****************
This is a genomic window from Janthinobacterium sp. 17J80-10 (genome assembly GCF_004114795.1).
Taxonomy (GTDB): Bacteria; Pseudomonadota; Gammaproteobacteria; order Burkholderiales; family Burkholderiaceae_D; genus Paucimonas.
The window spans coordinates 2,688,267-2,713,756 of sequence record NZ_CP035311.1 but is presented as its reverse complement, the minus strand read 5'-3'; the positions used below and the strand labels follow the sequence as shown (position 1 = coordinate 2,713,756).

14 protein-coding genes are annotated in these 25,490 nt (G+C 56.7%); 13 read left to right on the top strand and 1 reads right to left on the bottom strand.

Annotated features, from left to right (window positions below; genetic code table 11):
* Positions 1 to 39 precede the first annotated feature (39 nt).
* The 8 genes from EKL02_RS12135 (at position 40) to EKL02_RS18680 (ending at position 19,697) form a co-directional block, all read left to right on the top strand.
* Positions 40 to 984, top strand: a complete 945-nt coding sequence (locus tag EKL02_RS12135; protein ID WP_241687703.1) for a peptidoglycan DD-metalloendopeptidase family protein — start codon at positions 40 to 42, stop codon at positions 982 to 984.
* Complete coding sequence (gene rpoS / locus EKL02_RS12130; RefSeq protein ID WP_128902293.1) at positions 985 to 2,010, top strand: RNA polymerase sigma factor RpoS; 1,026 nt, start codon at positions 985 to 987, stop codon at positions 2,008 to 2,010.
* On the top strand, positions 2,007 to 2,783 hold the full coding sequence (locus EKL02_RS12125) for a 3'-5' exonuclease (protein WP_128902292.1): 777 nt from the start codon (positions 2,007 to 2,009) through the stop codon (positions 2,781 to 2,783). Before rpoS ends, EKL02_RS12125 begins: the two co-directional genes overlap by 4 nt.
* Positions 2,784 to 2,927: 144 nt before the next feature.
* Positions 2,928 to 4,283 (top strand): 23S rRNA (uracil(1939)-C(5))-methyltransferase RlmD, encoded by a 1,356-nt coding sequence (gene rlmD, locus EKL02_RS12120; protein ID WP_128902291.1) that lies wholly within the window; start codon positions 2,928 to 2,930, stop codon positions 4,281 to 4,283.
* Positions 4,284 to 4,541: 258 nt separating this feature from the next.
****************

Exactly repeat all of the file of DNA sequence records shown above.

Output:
This is a genomic window from Janthinobacterium sp. 17J80-10 (genome assembly GCF_004114795.1).
Taxonomy (GTDB): Bacteria; Pseudomonadota; Gammaproteobacteria; order Burkholderiales; family Burkholderiaceae_D; genus Paucimonas.
The window spans coordinates 2,688,267-2,713,756 of sequence record NZ_CP035311.1 but is presented as its reverse complement, the minus strand read 5'-3'; the positions used below and the strand labels follow the sequence as shown (position 1 = coordinate 2,713,756).

14 protein-coding genes are annotated in these 25,490 nt (G+C 56.7%); 13 read left to right on the top strand and 1 reads right to left on the bottom strand.

Annotated features, from left to right (window positions below; genetic code table 11):
* Positions 1 to 39 precede the first annotated feature (39 nt).
* The 8 genes from EKL02_RS12135 (at position 40) to EKL02_RS18680 (ending at position 19,697) form a co-directional block, all read left to right on the top strand.
* Positions 40 to 984, top strand: a complete 945-nt coding sequence (locus tag EKL02_RS12135; protein ID WP_241687703.1) for a peptidoglycan DD-metalloendopeptidase family protein — start codon at positions 40 to 42, stop codon at positions 982 to 984.
* Complete coding sequence (gene rpoS / locus EKL02_RS12130; RefSeq protein ID WP_128902293.1) at positions 985 to 2,010, top strand: RNA polymerase sigma factor RpoS; 1,026 nt, start codon at positions 985 to 987, stop codon at positions 2,008 to 2,010.
* On the top strand, positions 2,007 to 2,783 hold the full coding sequence (locus EKL02_RS12125) for a 3'-5' exonuclease (protein WP_128902292.1): 777 nt from the start codon (positions 2,007 to 2,009) through the stop codon (positions 2,781 to 2,783). Before rpoS ends, EKL02_RS12125 begins: the two co-directional genes overlap by 4 nt.
* Positions 2,784 to 2,927: 144 nt before the next feature.
* Positions 2,928 to 4,283 (top strand): 23S rRNA (uracil(1939)-C(5))-methyltransferase RlmD, encoded by a 1,356-nt coding sequence (gene rlmD, locus EKL02_RS12120; protein ID WP_128902291.1) that lies wholly within the window; start codon positions 2,928 to 2,930, stop codon positions 4,281 to 4,283.
* Positions 4,284 to 4,541: 258 nt separating this feature from the next.